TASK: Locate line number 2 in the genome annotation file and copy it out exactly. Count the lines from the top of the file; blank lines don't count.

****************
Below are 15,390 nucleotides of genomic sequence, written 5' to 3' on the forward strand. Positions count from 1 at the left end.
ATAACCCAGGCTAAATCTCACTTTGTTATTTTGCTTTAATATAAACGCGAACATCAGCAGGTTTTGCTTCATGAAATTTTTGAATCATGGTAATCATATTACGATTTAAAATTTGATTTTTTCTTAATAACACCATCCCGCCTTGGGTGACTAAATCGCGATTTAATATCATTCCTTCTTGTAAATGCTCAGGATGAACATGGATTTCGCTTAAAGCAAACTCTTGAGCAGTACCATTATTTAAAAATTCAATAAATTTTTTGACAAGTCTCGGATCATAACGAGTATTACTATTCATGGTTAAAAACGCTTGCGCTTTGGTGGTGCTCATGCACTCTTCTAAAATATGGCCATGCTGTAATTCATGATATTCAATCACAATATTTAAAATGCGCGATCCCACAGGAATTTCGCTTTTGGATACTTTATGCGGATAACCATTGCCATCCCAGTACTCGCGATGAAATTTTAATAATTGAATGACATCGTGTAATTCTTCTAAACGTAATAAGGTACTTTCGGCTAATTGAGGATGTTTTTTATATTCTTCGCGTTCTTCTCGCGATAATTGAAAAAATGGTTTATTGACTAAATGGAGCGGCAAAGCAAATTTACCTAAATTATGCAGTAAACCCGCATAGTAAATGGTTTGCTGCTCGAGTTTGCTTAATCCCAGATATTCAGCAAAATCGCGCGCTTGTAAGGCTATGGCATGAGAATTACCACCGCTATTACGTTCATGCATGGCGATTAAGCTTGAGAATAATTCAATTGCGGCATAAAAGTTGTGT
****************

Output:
ATAACCCAGGCTAAATCTCACTTTGTTATTTTGCTTTAATATAAACGCGAACATCAGCAGGTTTTGCTTCATGAAATTTTTGAATCATGGTAATCATATTACGATTTAAAATTTGATTTTTTCTTAATAACACCATCCCGCCTTGGGTGACTAAATCGCGATTTAATATCATTCCTTCTTGTAAATGCTCAGGATGAACATGGATTTCGCTTAAAGCAAACTCTTGAGCAGTACCATTATTTAAAAATTCAATAAATTTTTTGACAAGTCTCGGATCATAACGAGTATTACTATTCATGGTTAAAAACGCTTGCGCTTTGGTGGTGCTCATGCACTCTTCTAAAATATGGCCATGCTGTAATTCATGATATTCAATCACAATATTTAAAATGCGCGATCCCACAGGAATTTCGCTTTTGGATACTTTATGCGGATAACCATTGCCATCCCAGTACTCGCGATGAAATTTTAATAATTGAATGACATCGTGTAATTCTTCTAAACGTAATAAGGTACTTTCGGCTAATTGAGGATGTTTTTTATATTCTTCGCGTTCTTCTCGCGATAATTGAAAAAATGGTTTATTGACTAAATGGAGCGGCAAAGCAAATTTACCTAAATTATGCAGTAAACCCGCATAGTAAATGGTTTGCTGCTCGAGTTTGCTTAATCCCAGATATTCAGCAAAATCGCGCGCTTGTAAGGCTATGGCATGAGAATTACCACCGCTATTACGTTCATGCATGGCGATTAAGCTTGAGAATAATTCAATTGCGGCATAAAAGTTGTGT